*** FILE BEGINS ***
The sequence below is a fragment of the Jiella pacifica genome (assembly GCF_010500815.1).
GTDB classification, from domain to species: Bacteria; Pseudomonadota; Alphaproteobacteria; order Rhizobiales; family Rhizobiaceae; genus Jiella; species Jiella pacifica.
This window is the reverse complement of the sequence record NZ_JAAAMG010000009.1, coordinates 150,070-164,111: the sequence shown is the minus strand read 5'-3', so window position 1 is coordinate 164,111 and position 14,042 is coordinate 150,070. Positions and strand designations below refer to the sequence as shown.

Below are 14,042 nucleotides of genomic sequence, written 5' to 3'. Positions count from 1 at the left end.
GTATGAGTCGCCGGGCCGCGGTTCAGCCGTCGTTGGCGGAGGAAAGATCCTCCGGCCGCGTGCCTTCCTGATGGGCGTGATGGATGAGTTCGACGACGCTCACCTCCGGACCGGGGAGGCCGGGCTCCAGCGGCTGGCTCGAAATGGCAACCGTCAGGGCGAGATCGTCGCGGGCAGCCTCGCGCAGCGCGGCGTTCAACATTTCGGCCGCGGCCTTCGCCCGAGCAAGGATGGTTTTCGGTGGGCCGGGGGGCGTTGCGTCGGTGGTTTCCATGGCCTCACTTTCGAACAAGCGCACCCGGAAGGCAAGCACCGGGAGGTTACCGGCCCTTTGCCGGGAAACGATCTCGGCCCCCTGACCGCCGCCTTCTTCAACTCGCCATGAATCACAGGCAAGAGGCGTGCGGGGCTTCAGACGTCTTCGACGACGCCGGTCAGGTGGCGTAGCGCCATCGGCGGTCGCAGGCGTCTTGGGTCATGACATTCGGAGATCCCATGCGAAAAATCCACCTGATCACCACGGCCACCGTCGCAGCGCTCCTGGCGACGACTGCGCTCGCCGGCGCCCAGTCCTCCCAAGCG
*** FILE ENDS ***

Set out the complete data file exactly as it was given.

The sequence below is a fragment of the Jiella pacifica genome (assembly GCF_010500815.1).
GTDB classification, from domain to species: Bacteria; Pseudomonadota; Alphaproteobacteria; order Rhizobiales; family Rhizobiaceae; genus Jiella; species Jiella pacifica.
This window is the reverse complement of the sequence record NZ_JAAAMG010000009.1, coordinates 150,070-164,111: the sequence shown is the minus strand read 5'-3', so window position 1 is coordinate 164,111 and position 14,042 is coordinate 150,070. Positions and strand designations below refer to the sequence as shown.

Below are 14,042 nucleotides of genomic sequence, written 5' to 3'. Positions count from 1 at the left end.
GTATGAGTCGCCGGGCCGCGGTTCAGCCGTCGTTGGCGGAGGAAAGATCCTCCGGCCGCGTGCCTTCCTGATGGGCGTGATGGATGAGTTCGACGACGCTCACCTCCGGACCGGGGAGGCCGGGCTCCAGCGGCTGGCTCGAAATGGCAACCGTCAGGGCGAGATCGTCGCGGGCAGCCTCGCGCAGCGCGGCGTTCAACATTTCGGCCGCGGCCTTCGCCCGAGCAAGGATGGTTTTCGGTGGGCCGGGGGGCGTTGCGTCGGTGGTTTCCATGGCCTCACTTTCGAACAAGCGCACCCGGAAGGCAAGCACCGGGAGGTTACCGGCCCTTTGCCGGGAAACGATCTCGGCCCCCTGACCGCCGCCTTCTTCAACTCGCCATGAATCACAGGCAAGAGGCGTGCGGGGCTTCAGACGTCTTCGACGACGCCGGTCAGGTGGCGTAGCGCCATCGGCGGTCGCAGGCGTCTTGGGTCATGACATTCGGAGATCCCATGCGAAAAATCCACCTGATCACCACGGCCACCGTCGCAGCGCTCCTGGCGACGACTGCGCTCGCCGGCGCCCAGTCCTCCCAAGCG